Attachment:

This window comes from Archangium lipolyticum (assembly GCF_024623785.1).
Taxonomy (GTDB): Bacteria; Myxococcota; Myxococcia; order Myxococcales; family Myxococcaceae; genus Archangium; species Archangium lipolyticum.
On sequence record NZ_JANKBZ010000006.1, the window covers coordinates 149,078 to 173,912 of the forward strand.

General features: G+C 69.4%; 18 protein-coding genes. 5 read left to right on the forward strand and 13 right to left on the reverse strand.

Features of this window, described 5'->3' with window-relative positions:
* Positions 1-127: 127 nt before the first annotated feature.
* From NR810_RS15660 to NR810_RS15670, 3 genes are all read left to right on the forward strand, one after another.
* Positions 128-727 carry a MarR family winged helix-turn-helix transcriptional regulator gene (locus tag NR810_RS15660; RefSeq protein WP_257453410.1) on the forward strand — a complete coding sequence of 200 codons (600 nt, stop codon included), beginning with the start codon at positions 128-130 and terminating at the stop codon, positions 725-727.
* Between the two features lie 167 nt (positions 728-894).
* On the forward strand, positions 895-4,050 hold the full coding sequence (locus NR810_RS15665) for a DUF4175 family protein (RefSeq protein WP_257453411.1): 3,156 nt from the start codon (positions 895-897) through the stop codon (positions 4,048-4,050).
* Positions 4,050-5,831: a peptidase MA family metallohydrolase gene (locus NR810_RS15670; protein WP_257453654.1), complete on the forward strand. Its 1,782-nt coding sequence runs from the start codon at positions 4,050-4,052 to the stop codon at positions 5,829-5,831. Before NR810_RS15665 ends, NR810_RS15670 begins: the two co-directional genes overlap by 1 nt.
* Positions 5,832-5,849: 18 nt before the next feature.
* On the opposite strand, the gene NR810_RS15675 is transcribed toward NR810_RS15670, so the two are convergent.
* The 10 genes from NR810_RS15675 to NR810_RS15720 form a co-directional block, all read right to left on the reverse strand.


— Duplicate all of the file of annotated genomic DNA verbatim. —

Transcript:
This window comes from Archangium lipolyticum (assembly GCF_024623785.1).
Taxonomy (GTDB): Bacteria; Myxococcota; Myxococcia; order Myxococcales; family Myxococcaceae; genus Archangium; species Archangium lipolyticum.
On sequence record NZ_JANKBZ010000006.1, the window covers coordinates 149,078 to 173,912 of the forward strand.

General features: G+C 69.4%; 18 protein-coding genes. 5 read left to right on the forward strand and 13 right to left on the reverse strand.

Features of this window, described 5'->3' with window-relative positions:
* Positions 1-127: 127 nt before the first annotated feature.
* From NR810_RS15660 to NR810_RS15670, 3 genes are all read left to right on the forward strand, one after another.
* Positions 128-727 carry a MarR family winged helix-turn-helix transcriptional regulator gene (locus tag NR810_RS15660; RefSeq protein WP_257453410.1) on the forward strand — a complete coding sequence of 200 codons (600 nt, stop codon included), beginning with the start codon at positions 128-130 and terminating at the stop codon, positions 725-727.
* Between the two features lie 167 nt (positions 728-894).
* On the forward strand, positions 895-4,050 hold the full coding sequence (locus NR810_RS15665) for a DUF4175 family protein (RefSeq protein WP_257453411.1): 3,156 nt from the start codon (positions 895-897) through the stop codon (positions 4,048-4,050).
* Positions 4,050-5,831: a peptidase MA family metallohydrolase gene (locus NR810_RS15670; protein WP_257453654.1), complete on the forward strand. Its 1,782-nt coding sequence runs from the start codon at positions 4,050-4,052 to the stop codon at positions 5,829-5,831. Before NR810_RS15665 ends, NR810_RS15670 begins: the two co-directional genes overlap by 1 nt.
* Positions 5,832-5,849: 18 nt before the next feature.
* On the opposite strand, the gene NR810_RS15675 is transcribed toward NR810_RS15670, so the two are convergent.
* The 10 genes from NR810_RS15675 to NR810_RS15720 form a co-directional block, all read right to left on the reverse strand.